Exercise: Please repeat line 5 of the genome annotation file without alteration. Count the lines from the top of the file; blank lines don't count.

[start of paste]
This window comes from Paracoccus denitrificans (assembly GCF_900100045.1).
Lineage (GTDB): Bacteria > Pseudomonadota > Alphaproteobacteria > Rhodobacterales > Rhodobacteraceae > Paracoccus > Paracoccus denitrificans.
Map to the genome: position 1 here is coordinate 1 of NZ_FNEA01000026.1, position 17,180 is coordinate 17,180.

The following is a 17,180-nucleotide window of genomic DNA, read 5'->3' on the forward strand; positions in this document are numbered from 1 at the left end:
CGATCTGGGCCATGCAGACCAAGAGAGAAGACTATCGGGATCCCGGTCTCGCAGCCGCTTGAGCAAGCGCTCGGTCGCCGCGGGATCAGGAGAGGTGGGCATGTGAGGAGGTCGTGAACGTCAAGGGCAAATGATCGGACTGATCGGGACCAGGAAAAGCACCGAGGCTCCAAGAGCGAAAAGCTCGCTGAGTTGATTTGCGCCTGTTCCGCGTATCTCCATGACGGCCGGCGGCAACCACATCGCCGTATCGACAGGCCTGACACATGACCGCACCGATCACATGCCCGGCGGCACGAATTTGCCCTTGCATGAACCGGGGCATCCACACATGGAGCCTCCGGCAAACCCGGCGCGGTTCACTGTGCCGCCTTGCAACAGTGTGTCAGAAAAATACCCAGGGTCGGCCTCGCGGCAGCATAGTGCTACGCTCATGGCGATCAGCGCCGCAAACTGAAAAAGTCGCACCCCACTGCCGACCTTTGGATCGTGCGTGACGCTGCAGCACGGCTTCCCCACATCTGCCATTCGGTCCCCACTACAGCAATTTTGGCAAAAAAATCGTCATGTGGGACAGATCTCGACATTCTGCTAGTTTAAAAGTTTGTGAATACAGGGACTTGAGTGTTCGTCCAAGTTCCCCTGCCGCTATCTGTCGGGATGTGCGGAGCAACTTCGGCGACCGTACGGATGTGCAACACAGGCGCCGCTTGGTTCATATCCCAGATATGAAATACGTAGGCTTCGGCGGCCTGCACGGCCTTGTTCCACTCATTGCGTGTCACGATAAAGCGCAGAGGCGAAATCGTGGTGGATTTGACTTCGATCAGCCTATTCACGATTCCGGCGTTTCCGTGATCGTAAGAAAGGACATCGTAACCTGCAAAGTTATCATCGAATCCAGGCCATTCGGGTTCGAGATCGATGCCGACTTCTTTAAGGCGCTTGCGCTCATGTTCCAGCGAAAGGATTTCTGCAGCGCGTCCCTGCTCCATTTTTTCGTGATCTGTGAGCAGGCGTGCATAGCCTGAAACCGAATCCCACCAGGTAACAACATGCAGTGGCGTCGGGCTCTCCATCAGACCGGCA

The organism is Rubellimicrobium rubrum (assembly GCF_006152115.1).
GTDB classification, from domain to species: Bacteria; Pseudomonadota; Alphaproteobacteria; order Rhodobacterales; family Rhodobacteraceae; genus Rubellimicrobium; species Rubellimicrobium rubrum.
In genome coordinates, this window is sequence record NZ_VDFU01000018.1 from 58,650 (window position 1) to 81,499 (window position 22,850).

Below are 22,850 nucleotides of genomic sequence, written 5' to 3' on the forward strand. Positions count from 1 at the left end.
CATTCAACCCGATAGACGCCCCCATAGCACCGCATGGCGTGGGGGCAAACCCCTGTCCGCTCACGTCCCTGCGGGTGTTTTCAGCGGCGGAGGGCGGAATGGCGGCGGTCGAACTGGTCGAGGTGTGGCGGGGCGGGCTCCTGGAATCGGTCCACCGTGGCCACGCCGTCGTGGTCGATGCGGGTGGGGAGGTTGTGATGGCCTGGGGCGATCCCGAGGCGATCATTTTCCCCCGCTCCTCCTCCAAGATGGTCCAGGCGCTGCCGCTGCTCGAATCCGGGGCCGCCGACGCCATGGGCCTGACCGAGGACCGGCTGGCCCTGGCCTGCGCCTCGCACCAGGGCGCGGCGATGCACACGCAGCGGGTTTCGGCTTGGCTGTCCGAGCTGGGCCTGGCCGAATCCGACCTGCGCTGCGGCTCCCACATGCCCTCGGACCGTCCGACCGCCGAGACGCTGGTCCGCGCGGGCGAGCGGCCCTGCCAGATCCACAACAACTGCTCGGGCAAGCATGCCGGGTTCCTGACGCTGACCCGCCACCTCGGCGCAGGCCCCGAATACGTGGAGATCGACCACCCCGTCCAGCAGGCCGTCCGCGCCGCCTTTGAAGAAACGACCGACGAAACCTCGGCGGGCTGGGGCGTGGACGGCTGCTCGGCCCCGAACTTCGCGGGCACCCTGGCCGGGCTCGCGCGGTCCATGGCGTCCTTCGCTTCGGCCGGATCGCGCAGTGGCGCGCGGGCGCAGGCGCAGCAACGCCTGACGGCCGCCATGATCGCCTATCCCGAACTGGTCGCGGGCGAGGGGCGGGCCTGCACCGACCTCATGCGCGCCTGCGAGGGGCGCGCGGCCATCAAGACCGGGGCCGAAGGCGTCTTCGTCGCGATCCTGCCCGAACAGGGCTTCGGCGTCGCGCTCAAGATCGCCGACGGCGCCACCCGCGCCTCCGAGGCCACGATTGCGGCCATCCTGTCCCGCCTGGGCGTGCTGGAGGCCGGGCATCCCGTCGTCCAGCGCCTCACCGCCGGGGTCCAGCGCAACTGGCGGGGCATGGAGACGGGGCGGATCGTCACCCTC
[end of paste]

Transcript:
CGATCTGGGCCATGCAGACCAAGAGAGAAGACTATCGGGATCCCGGTCTCGCAGCCGCTTGAGCAAGCGCTCGGTCGCCGCGGGATCAGGAGAGGTGGGCATGTGAGGAGGTCGTGAACGTCAAGGGCAAATGATCGGACTGATCGGGACCAGGAAAAGCACCGAGGCTCCAAGAGCGAAAAGCTCGCTGAGTTGATTTGCGCCTGTTCCGCGTATCTCCATGACGGCCGGCGGCAACCACATCGCCGTATCGACAGGCCTGACACATGACCGCACCGATCACATGCCCGGCGGCACGAATTTGCCCTTGCATGAACCGGGGCATCCACACATGGAGCCTCCGGCAAACCCGGCGCGGTTCACTGTGCCGCCTTGCAACAGTGTGTCAGAAAAATACCCAGGGTCGGCCTCGCGGCAGCATAGTGCTACGCTCATGGCGATCAGCGCCGCAAACTGAAAAAGTCGCACCCCACTGCCGACCTTTGGATCGTGCGTGACGCTGCAGCACGGCTTCCCCACATCTGCCATTCGGTCCCCACTACAGCAATTTTGGCAAAAAAATCGTCATGTGGGACAGATCTCGACATTCTGCTAGTTTAAAAGTTTGTGAATACAGGGACTTGAGTGTTCGTCCAAGTTCCCCTGCCGCTATCTGTCGGGATGTGCGGAGCAACTTCGGCGACCGTACGGATGTGCAACACAGGCGCCGCTTGGTTCATATCCCAGATATGAAATACGTAGGCTTCGGCGGCCTGCACGGCCTTGTTCCACTCATTGCGTGTCACGATAAAGCGCAGAGGCGAAATCGTGGTGGATTTGACTTCGATCAGCCTATTCACGATTCCGGCGTTTCCGTGATCGTAAGAAAGGACATCGTAACCTGCAAAGTTATCATCGAATCCAGGCCATTCGGGTTCGAGATCGATGCCGACTTCTTTAAGGCGCTTGCGCTCATGTTCCAGCGAAAGGATTTCTGCAGCGCGTCCCTGCTCCATTTTTTCGTGATCTGTGAGCAGGCGTGCATAGCCTGAAACCGAATCCCACCAGGTAACAACATGCAGTGGCGTCGGGCTCTCCATCAGACCGGCA